Building on its 125-year legacy of helping society safely adopt new technologies, Underwriters Laboratories (UL), a global safety science leader, has joined as a member in the Partnership on AI (PAI), a multi-stakeholder organization that brings together academics, researchers, tech companies, civil rights organizations and others from across the world to better understand the societal impacts of artificial intelligence (AI).
"There's alignment between UL's desire to influence the safe adoption of AI and PAI's view that there are safety-critical applications of AI that need to be explored," said David Wroth, director of data science at UL. "AI systems need to enhance safety, provide fair judgments, and respect privacy and security."
Since 1894, UL has played a leading role in defining safety and helping innovations come to market. UL will participate in the Working Groups of the Partnership which are organized into thematic pillars, each focused on a specific area of risk or opportunity for the development of AI. By collaborating on the deliverables of the Working Groups, UL will extend the reach of its mission to promote safe living and working environments for people everywhere.
The six pillars include Safety-Critical AI; Fair, Transparent and Accountable AI; AI, Labor, and The Economy; Collaborations Between People and AI Systems; Social and Societal Influences of AI; and AI and Social Good.
UL has a particular interest in the Safety-Critical Working Group which explores the potential of AI to improve outcomes, enhance quality, and reduce costs in areas such as healthcare and transportation. The group is also working to help ensure that AI is implemented in ways that do not cause unintentional consequences where safety is put at risk.
"We are excited to work with the global science leaders at UL to help us in our mission to create AI for the benefit of people and society," said Julia Rhodes Davis, director of partnerships at PAI. "We have begun early work with UL and value their expertise in the Partnership's conversations on safety-critical applications for AI."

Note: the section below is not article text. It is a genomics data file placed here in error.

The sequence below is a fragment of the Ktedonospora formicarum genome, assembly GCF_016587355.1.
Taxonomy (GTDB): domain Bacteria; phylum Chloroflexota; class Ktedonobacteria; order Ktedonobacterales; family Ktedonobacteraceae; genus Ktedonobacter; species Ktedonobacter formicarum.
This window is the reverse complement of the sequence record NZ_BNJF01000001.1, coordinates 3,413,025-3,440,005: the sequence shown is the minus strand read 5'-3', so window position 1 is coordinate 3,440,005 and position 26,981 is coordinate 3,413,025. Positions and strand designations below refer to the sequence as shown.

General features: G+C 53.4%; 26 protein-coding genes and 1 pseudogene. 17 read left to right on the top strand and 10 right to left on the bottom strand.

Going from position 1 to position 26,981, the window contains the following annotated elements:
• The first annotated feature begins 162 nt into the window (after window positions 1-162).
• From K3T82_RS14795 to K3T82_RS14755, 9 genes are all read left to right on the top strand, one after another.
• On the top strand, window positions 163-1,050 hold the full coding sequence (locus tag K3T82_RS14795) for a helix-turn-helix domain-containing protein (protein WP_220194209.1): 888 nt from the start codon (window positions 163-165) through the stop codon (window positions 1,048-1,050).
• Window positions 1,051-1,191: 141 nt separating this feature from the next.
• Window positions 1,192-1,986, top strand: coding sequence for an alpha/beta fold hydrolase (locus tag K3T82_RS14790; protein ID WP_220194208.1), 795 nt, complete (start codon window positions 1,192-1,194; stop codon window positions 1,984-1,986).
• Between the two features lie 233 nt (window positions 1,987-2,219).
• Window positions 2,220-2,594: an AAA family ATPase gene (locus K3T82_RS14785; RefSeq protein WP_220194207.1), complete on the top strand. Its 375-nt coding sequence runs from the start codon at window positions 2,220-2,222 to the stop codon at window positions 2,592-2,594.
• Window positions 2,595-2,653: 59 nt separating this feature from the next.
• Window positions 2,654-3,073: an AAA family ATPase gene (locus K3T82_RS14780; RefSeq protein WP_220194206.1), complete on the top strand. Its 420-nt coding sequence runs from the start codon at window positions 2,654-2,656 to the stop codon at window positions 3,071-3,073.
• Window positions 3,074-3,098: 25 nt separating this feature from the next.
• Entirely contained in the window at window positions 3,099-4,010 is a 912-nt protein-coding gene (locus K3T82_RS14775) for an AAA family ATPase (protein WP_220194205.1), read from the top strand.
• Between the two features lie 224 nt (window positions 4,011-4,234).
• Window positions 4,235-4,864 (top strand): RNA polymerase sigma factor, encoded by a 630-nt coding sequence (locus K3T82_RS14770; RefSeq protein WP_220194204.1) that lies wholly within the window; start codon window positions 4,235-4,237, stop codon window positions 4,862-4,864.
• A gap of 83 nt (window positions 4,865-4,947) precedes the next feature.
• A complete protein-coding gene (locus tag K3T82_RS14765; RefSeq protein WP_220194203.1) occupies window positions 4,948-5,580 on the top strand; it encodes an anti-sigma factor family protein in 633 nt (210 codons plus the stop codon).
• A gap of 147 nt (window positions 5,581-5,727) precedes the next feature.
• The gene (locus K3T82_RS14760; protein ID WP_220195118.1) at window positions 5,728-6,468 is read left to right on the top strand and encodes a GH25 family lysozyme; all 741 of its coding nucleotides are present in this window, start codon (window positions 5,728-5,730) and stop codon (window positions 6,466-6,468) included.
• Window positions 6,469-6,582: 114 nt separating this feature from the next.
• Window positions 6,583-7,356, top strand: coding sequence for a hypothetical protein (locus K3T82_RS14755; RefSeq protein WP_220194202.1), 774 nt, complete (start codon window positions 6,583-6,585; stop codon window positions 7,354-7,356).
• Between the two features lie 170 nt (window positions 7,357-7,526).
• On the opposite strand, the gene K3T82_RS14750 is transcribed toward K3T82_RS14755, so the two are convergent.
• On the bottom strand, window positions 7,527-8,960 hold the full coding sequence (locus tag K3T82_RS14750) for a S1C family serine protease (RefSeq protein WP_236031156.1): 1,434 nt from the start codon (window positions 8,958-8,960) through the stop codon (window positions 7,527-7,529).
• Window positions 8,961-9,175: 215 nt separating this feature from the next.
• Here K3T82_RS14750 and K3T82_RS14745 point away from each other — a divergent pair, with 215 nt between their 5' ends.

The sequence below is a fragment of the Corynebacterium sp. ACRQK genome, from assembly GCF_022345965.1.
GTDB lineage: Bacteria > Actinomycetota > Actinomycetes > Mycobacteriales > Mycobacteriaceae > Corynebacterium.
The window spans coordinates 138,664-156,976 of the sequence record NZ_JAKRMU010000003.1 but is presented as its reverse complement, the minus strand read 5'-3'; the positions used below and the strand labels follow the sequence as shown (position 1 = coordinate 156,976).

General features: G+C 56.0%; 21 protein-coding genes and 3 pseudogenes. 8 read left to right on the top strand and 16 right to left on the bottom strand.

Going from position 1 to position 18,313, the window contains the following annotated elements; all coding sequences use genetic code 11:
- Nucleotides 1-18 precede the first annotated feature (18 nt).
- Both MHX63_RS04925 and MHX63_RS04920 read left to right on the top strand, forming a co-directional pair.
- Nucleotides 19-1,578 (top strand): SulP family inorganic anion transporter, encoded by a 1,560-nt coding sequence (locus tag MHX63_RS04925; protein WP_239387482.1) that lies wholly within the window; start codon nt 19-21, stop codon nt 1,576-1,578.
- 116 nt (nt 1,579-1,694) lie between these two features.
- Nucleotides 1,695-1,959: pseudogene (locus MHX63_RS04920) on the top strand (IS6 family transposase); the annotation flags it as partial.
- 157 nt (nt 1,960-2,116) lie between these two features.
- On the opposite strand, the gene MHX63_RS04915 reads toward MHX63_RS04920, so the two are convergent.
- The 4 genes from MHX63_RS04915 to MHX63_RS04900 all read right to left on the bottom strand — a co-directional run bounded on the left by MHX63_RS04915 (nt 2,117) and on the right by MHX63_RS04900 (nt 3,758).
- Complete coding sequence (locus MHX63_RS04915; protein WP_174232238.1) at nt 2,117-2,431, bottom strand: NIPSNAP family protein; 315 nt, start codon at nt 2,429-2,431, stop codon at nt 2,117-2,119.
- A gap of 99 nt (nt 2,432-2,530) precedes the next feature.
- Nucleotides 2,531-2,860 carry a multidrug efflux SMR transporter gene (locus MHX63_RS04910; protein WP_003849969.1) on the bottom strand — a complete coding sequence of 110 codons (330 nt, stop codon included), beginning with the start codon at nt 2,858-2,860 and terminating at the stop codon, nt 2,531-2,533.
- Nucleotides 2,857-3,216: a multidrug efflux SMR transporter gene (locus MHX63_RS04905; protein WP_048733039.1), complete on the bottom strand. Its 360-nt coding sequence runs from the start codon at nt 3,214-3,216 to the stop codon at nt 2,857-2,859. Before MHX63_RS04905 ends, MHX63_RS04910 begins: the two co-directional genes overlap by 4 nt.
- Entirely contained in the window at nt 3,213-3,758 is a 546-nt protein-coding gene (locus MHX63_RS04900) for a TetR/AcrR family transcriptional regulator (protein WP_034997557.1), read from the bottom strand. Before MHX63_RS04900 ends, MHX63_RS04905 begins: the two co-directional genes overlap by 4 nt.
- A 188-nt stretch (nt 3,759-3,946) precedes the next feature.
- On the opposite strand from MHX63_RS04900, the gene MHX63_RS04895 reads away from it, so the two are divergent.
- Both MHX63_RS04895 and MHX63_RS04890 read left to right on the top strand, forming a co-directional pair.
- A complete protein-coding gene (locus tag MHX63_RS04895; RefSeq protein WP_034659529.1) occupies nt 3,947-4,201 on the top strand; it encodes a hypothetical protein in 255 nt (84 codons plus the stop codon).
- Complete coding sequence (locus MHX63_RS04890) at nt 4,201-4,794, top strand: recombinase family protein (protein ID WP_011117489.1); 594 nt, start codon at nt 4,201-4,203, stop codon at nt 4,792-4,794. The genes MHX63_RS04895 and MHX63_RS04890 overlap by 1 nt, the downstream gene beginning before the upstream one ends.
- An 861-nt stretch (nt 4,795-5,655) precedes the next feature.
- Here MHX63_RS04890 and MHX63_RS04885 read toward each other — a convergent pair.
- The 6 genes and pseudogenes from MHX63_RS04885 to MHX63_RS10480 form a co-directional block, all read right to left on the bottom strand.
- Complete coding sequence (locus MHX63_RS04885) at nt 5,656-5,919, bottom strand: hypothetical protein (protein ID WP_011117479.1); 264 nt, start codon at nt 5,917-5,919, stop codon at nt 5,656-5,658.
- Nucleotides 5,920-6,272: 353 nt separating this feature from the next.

Some of the most noticeable applications of AI today include recommendation engines, natural language processing, pattern recognition (medical diagnostics) and autonomous vehicles. Less visible applications of AI include expert, interactive systems (customer service applications), intelligent learning systems, and predictive analytics.
Keeping pace with innovation, UL has begun to implement AI to serve customers, improve operations, and enhance its ability to research and examine issues related to safety, security, and sustainability. The standards development team is working with collaborators to draft UL 4600, a standard that will address safety principles and processes for the evaluation of autonomous products which will undergo additional consensus building before final publication.
"We bring a breadth of applicable expertise in adjacent science and technology areas that can inform the dialogue about AI," Wroth said. "We bring to the table expertise in machine learning and AI, but also IoT, sensor technologies, cybersecurity, standards, and education. We look forward to sharing lessons learned that can be applied to this new field of artificial intelligence."